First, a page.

A small woodland the size of a tennis court will be planted next to the North Circular to protect the environment and provide a habitat for wildlife.

Barnet Council has teamed up with environmental charity Earthwatch to create an area of dense, fast-growing native woodland in an area of green space at Henlys Corner.

The council's 'Tiny Forests' project is designed to connect people with nature and combat the effects of climate change such as flooding and biodiversity loss.

Made up of 600 trees, they are capable of attracting more than 500 animal and plant species during the first three years.

Paul Salman, Barnet organiser for volunteer group Goodgym, said he hoped the scheme would be the first of many in the borough.

He said: "A Tiny Forest is something that people get very excited about. They quickly understand all the benefits it will bring and see it as a really positive community-building activity, so they just want to get involved.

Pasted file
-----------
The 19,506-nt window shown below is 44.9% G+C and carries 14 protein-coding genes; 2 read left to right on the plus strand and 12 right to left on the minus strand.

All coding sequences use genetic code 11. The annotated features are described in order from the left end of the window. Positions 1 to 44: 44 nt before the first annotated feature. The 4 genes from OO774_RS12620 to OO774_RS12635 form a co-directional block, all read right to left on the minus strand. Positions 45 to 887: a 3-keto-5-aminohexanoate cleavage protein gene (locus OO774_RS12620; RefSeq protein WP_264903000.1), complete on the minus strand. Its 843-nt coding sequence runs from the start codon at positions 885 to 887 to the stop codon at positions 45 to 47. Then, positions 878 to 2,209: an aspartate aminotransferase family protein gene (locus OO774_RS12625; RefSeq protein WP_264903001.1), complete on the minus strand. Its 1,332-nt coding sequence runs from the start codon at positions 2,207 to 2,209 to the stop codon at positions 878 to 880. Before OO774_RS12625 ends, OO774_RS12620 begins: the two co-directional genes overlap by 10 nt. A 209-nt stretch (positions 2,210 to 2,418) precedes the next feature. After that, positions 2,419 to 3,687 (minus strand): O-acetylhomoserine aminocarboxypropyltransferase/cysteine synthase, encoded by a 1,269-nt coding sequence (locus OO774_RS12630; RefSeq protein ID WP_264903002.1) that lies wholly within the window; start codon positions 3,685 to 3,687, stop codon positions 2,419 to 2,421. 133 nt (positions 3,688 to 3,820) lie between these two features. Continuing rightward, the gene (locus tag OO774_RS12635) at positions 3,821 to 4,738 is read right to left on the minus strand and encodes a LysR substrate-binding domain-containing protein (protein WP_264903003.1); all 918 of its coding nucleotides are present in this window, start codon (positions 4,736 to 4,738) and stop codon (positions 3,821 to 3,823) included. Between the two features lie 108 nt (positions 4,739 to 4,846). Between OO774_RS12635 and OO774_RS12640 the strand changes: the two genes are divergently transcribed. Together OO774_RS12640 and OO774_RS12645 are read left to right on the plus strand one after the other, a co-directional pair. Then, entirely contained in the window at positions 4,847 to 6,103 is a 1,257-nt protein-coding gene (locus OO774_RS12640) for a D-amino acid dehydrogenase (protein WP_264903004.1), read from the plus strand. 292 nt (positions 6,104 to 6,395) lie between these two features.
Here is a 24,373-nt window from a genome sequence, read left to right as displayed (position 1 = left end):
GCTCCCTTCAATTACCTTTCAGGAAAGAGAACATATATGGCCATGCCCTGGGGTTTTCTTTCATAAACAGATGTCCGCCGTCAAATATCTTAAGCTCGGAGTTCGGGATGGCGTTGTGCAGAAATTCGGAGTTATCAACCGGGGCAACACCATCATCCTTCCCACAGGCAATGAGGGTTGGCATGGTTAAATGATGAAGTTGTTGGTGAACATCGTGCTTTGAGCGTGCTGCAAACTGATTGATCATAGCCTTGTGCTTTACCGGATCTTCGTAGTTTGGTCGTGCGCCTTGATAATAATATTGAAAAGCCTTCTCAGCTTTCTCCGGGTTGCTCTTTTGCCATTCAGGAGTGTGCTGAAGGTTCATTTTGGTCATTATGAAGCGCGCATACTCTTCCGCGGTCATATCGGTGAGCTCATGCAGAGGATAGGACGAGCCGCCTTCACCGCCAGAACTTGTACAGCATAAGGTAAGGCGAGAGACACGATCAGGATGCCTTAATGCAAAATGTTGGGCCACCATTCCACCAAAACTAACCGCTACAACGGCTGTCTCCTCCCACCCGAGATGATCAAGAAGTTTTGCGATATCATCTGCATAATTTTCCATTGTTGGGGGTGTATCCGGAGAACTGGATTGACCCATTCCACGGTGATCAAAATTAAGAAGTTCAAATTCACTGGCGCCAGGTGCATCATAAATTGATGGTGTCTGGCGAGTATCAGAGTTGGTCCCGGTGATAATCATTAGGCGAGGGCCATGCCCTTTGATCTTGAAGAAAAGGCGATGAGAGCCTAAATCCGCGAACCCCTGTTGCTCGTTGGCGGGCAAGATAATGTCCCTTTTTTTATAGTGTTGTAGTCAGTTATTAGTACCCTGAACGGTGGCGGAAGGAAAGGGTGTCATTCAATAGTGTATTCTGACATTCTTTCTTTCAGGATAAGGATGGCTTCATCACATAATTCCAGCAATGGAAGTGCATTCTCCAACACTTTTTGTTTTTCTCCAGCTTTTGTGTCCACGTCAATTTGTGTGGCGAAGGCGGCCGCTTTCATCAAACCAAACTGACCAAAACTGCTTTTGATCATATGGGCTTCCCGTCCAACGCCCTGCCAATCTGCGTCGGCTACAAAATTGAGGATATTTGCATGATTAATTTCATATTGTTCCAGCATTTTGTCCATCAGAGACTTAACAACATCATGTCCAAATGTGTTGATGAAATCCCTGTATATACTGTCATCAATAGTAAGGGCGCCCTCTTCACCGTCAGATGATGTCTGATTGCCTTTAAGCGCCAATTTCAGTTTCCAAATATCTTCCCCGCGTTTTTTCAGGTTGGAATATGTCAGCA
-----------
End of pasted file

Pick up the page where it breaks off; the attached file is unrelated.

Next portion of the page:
"It is representative of what trees do, and more importantly bigger forests do all over the world, to clean the air, slow down water run-off and provide a habitat."

Organisers are now looking for volunteers to help with the tree planting, which is set to take place on February 24. Mr Salman said churches and synagogues were already on board with the scheme, and children had been asking about the project.

After the trees have been planted, people can help to look after the site through weeding, litter-picking and other activities.

The council’s environment committee unanimously agreed to the woodland project after it was proposed by Labour environment spokesperson Alan Schneiderman in November 2020.

Cllr Schneiderman said it was "really exciting" to see it going ahead, adding that Tiny Forests was a "great community initiative".

People who are interested in getting involved can email the volunteer coordinators at tinyforestbarnet@gmail.com